News & Events
Professor Genia Kostka gave a brown bag session on her DLP research to the Asia Pacific Foundation. Entitled "China: Bridging the Gap between National Priorities and Local Interests", the research analyzes how leaders in sub-national governments 'work politically' to meet national energy targets at local levels.
Using an approach that explores the relations between structure and agency, new research by Genia Kostka and William Hobbs, commissioned by DLP, analyses how local leaders in sub-national governments in China 'work politically' to achieve nationally determined energy efficiency targets in that complex institutional and political environment. This is the first of two papers for the DLP on the politics of sub-national energy efficiency in China and India.
This excellent paper by Tom Harrison and Genia Kostka addresses this question head-on. In a fascinating comparative analysis of China and India, the paper analyses the different political strategies used sub-nationally in the two countries to formulate and implement policies that aim to ensure that emissions reductions targets are met. Given that China and India are the two developing countries with the highest level of CO2 emissions, the authors address the far from straightforward issue of how political and bureaucratic leaderships work locally in very different structural and institutional contexts, pursuing very different political strategies, to bring together competing interests and priorities to try to ensure that mitigation strategies are successful.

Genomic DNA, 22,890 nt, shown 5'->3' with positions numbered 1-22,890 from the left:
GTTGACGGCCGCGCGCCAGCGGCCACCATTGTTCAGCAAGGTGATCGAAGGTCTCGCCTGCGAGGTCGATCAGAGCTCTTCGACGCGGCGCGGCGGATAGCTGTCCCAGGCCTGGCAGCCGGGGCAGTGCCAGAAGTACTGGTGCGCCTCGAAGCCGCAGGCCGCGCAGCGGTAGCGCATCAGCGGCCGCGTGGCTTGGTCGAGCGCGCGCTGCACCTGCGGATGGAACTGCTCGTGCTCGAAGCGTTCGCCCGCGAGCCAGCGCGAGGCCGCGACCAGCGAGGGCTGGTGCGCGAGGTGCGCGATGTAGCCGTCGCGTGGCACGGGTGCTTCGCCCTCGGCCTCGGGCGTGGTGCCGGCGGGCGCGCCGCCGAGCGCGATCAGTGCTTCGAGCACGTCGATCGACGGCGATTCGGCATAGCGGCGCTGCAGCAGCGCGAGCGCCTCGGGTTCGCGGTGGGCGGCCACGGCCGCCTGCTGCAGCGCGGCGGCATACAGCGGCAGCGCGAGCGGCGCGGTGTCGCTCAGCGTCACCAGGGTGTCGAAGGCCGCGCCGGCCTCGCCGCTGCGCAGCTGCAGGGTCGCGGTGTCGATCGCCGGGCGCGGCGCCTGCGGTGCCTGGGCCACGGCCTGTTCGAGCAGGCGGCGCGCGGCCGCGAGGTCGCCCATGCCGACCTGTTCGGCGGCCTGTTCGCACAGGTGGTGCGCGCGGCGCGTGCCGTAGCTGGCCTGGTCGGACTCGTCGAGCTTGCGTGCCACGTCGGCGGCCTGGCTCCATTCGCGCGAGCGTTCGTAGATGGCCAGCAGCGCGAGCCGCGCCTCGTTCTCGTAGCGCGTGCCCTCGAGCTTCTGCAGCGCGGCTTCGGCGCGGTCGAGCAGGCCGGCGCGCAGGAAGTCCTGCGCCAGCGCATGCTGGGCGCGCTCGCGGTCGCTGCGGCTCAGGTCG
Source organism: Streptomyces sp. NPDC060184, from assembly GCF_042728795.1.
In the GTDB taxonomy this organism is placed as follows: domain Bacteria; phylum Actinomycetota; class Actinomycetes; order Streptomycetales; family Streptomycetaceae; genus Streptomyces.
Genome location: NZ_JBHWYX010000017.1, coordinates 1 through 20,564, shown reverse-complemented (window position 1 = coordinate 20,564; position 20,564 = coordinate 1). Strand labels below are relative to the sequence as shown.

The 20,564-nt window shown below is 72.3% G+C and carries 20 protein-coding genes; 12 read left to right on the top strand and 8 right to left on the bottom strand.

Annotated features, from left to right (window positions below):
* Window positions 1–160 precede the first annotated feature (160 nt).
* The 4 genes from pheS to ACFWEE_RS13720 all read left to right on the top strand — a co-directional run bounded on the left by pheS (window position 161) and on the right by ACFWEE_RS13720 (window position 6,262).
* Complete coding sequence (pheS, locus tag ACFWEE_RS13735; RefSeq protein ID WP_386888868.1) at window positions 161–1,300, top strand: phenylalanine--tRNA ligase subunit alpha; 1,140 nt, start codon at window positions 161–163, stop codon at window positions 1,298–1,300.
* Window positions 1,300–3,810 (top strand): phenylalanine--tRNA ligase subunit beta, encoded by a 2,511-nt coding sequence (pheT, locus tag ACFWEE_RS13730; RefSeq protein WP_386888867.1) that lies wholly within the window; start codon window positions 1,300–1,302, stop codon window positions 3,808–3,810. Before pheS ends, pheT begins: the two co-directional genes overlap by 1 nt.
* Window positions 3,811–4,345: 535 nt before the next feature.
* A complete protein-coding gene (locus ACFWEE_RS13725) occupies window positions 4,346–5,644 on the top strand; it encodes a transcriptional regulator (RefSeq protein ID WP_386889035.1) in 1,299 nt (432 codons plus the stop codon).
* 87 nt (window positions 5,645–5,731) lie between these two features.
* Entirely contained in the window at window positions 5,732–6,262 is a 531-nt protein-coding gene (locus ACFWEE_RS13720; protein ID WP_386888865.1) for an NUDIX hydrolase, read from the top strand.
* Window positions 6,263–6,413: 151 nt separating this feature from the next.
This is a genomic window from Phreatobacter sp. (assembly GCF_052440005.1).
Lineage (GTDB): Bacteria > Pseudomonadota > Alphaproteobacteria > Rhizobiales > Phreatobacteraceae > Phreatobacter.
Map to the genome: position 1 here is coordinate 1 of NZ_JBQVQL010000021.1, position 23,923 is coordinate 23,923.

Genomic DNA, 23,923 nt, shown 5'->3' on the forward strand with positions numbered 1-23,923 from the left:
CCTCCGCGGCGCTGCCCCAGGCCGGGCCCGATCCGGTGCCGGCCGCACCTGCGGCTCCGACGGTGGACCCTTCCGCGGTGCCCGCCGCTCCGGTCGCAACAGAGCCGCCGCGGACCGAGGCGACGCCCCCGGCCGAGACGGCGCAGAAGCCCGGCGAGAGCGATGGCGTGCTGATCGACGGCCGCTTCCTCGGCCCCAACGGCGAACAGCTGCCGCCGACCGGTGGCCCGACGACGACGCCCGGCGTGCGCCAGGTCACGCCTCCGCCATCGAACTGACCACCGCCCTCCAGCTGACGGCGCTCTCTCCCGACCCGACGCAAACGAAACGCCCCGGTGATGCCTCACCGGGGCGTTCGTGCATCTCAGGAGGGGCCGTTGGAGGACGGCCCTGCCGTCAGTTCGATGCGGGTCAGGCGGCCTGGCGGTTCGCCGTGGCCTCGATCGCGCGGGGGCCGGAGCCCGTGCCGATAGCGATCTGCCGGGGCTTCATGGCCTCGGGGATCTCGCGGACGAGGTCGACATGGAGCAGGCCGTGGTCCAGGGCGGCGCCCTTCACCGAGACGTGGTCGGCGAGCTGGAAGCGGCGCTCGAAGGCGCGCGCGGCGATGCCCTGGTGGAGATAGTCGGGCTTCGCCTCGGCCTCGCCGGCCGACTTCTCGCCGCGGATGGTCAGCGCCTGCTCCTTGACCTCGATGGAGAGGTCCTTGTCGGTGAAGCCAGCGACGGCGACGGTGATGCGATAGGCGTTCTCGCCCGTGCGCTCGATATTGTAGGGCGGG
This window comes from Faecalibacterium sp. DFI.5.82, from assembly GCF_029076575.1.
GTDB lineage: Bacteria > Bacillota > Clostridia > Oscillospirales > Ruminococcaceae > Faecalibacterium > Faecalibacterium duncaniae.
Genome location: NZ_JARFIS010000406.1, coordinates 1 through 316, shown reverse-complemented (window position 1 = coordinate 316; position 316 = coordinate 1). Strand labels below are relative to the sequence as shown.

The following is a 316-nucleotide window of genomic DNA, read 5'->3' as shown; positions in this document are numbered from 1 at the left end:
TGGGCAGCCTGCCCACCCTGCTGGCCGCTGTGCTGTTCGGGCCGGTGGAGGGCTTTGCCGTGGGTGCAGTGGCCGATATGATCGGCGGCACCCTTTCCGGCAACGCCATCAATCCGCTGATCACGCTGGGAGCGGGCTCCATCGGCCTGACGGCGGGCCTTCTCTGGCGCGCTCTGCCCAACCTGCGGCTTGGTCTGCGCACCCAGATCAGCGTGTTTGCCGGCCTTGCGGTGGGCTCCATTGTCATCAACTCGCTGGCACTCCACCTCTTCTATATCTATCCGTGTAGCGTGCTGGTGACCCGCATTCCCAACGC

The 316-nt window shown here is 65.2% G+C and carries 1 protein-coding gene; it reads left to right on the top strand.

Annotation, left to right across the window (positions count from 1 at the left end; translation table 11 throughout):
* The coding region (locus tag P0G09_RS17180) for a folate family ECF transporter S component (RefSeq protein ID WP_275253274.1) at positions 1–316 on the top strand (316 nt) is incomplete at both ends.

According to an IEA estimate, China recently overtook the United States as the world's largest energy consumer. This growth in energy consumption has implications, not just domestically but internationally. But China is beginning to rethink its "growth at any cost" model and is moving towards sustainable growth and energy security. A new paper by Genia Kostka and William Hobbs, based on original DLP research, addresses how Chinese leaders at a sub-national level are 'working politically' to bridge the requirements of the national energy efficiency targets against local interests ? all in the context of increasing international scrutiny of China's consumption levels and their effect on climate change.
This paper analyses the way the implementation of mitigation strategies has been carried out in promoting energy efficiency measures in China and India.